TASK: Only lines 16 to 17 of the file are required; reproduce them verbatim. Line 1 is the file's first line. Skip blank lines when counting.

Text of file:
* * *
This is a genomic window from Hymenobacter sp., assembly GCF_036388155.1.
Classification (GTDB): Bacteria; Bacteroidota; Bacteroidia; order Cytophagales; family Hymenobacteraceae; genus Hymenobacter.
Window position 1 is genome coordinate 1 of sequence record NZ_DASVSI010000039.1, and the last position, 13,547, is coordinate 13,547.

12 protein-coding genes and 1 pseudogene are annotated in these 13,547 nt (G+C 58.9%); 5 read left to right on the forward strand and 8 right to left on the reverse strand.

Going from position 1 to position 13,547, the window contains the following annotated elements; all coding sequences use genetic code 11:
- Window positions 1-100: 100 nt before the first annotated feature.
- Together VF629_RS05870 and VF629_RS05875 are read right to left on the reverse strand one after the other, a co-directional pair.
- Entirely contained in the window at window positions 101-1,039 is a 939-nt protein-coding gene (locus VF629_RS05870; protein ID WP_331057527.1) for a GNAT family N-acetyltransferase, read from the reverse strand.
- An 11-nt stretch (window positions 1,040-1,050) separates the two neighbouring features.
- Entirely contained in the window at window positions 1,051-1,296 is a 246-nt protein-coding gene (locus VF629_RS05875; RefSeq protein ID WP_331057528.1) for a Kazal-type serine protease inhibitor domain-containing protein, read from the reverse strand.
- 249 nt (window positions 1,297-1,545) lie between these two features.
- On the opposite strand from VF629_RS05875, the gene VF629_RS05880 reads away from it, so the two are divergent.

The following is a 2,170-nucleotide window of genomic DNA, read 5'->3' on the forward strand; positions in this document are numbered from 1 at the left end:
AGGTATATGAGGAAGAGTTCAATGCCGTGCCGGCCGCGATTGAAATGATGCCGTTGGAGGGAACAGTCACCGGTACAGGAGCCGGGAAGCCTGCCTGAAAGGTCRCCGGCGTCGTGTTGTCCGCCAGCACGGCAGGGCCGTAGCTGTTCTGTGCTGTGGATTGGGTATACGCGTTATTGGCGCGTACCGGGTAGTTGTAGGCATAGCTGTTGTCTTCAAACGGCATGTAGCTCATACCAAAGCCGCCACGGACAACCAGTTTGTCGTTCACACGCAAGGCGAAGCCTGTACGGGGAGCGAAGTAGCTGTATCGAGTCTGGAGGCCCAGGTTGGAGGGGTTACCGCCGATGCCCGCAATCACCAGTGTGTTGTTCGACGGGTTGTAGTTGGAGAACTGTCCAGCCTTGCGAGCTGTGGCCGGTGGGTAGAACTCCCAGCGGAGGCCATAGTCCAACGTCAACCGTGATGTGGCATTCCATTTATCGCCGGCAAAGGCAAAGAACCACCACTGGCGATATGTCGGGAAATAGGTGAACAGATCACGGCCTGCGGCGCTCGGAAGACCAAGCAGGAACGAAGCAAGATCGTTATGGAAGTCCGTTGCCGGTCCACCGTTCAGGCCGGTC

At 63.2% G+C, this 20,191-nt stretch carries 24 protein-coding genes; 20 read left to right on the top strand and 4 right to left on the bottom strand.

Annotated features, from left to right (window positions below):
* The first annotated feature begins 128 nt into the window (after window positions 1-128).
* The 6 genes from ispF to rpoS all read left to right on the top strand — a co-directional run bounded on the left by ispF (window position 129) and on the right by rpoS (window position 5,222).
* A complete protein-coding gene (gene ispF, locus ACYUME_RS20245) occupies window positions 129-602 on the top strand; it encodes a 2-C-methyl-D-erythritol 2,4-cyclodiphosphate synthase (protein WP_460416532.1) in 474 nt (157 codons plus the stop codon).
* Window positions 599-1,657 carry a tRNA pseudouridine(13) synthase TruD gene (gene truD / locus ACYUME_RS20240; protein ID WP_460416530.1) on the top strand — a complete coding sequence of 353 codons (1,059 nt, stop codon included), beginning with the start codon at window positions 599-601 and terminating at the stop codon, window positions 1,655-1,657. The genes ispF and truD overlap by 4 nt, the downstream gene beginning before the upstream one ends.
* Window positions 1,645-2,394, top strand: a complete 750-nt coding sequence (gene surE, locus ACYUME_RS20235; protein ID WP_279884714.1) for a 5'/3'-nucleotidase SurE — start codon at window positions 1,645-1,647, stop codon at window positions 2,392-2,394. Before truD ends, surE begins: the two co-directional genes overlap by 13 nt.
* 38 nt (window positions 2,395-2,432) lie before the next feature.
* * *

Annotated features, from left to right (window positions below):
* The first annotated feature begins 128 nt into the window (after window positions 1-128).